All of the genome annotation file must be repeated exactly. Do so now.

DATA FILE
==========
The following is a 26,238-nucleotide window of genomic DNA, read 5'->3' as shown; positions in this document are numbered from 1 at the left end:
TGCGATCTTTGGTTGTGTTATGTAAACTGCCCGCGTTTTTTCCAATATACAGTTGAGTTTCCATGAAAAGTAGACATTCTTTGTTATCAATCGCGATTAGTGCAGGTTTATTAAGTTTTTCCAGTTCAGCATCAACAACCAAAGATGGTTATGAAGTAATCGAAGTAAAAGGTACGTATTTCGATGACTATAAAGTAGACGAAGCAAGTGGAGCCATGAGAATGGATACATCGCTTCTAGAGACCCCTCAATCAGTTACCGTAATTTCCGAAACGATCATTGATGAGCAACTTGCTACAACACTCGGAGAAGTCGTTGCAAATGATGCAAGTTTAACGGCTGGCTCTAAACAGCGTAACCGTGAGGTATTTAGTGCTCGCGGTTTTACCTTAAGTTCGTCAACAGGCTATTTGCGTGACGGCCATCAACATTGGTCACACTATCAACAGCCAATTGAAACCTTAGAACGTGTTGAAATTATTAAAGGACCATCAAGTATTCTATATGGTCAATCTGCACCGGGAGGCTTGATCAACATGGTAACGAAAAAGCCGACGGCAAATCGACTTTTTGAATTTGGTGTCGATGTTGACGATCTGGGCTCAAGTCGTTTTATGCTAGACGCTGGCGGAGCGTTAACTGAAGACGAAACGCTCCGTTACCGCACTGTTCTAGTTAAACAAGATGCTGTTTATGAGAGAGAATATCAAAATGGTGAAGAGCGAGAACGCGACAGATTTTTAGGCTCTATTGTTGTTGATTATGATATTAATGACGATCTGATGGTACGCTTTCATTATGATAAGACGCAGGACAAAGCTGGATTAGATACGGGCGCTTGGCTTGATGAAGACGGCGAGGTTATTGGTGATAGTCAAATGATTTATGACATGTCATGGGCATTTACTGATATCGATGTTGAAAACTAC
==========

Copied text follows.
The following is a 26,238-nucleotide window of genomic DNA, read 5'->3' as shown; positions in this document are numbered from 1 at the left end:
TGCGATCTTTGGTTGTGTTATGTAAACTGCCCGCGTTTTTTCCAATATACAGTTGAGTTTCCATGAAAAGTAGACATTCTTTGTTATCAATCGCGATTAGTGCAGGTTTATTAAGTTTTTCCAGTTCAGCATCAACAACCAAAGATGGTTATGAAGTAATCGAAGTAAAAGGTACGTATTTCGATGACTATAAAGTAGACGAAGCAAGTGGAGCCATGAGAATGGATACATCGCTTCTAGAGACCCCTCAATCAGTTACCGTAATTTCCGAAACGATCATTGATGAGCAACTTGCTACAACACTCGGAGAAGTCGTTGCAAATGATGCAAGTTTAACGGCTGGCTCTAAACAGCGTAACCGTGAGGTATTTAGTGCTCGCGGTTTTACCTTAAGTTCGTCAACAGGCTATTTGCGTGACGGCCATCAACATTGGTCACACTATCAACAGCCAATTGAAACCTTAGAACGTGTTGAAATTATTAAAGGACCATCAAGTATTCTATATGGTCAATCTGCACCGGGAGGCTTGATCAACATGGTAACGAAAAAGCCGACGGCAAATCGACTTTTTGAATTTGGTGTCGATGTTGACGATCTGGGCTCAAGTCGTTTTATGCTAGACGCTGGCGGAGCGTTAACTGAAGACGAAACGCTCCGTTACCGCACTGTTCTAGTTAAACAAGATGCTGTTTATGAGAGAGAATATCAAAATGGTGAAGAGCGAGAACGCGACAGATTTTTAGGCTCTATTGTTGTTGATTATGATATTAATGACGATCTGATGGTACGCTTTCATTATGATAAGACGCAGGACAAAGCTGGATTAGATACGGGCGCTTGGCTTGATGAAGACGGCGAGGTTATTGGTGATAGTCAAATGATTTATGACATGTCATGGGCATTTACTGATATCGATGTTGAAAACTAC